Prologue – A Kind of Joy (or An Essay with Characters)

“Some sell because the money gleams, and some because they are in terror of the grave, and some because their neighbors sold before. And some because there is a kind of joy in casting hope away, in losing joy, in ceasing all resistance, in at last opening one’s arms to the eternal flames.” Spoken by a merchant in W. B. Yeats’ play, The Countess Cathleen

“When men sell their souls, where do the souls go?” An unanswered question from Mary Oliver in Winter Hours

“Not enough Fausts are written. Every one should write one.” – Ludwig von Arnim (via Cotterill)

Prologue in the Publisher’s Office

The office looked like it might belong to a college president. It was a large corner room paneled in aged chestnut, with furnishings that seemed appropriately antique, but – upon inspection – looked far too comfortable and clean to have been anything but the best that recent money could buy. There were appropriate lamps, but they were not switched on. The oblique light coming through the four large six by six casement windows was tinted green by a fringe of overgrown ivy and nearby oak trees. This jade glow danced around the face of the large black woman at the desk and four paler faces on the sofa and chairs facing her. In front of the sofa was a coffee table set with a blue carafe and white china cups.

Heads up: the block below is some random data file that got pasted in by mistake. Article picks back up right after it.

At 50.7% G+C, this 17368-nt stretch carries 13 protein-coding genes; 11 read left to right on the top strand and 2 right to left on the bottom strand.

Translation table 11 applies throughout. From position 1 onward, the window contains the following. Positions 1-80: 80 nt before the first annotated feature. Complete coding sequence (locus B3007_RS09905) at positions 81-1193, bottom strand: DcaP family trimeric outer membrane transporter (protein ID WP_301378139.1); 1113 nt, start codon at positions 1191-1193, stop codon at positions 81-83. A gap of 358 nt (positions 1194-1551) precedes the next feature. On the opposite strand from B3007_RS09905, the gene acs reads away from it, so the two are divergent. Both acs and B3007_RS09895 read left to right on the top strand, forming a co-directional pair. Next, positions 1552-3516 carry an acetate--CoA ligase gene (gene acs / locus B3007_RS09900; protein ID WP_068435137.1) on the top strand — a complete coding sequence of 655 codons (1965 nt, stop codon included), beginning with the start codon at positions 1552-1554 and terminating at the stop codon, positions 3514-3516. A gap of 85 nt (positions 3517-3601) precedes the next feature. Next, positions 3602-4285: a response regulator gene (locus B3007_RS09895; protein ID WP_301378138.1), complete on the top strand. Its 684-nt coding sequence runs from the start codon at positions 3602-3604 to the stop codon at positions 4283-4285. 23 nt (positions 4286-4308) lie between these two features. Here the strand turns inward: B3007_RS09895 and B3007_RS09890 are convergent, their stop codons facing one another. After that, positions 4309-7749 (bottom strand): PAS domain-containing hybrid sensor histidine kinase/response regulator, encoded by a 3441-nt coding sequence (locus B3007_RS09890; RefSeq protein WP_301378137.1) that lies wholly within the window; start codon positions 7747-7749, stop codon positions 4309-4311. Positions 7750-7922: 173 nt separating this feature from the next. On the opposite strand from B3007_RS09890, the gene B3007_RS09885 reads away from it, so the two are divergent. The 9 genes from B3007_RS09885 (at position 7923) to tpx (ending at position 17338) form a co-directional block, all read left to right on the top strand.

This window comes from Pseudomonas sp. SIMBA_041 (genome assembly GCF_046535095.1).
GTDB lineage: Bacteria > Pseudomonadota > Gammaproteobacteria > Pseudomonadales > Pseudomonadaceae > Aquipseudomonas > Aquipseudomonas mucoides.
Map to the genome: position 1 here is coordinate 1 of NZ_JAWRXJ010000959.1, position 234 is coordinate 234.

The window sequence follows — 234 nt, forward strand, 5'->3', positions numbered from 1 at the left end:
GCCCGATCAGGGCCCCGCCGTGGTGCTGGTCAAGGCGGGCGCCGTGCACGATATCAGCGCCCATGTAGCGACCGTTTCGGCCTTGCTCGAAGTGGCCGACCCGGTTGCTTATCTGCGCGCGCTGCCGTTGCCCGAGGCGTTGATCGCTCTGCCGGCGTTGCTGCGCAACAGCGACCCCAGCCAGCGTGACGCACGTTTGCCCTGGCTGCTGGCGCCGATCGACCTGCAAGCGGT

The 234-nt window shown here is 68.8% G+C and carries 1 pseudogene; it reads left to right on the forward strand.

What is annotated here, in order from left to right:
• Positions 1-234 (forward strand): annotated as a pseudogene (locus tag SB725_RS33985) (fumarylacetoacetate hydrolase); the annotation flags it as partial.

No air conditioner was visible and none of the windows were open, but the room was so cold that the warm coffee steamed like a furnace and an observer could almost see the breath vapor of the occupants of the room. Yet there were lush leaves on the trees, so it was not winter. Oddly, the seated bodies seem to be exuding visible heat in the way of very hot radiators or desert floors. The two people sitting on deep-buttoned brown leather couch were men and the two women sat in less comfortable-looking chrome and leather chairs on either side.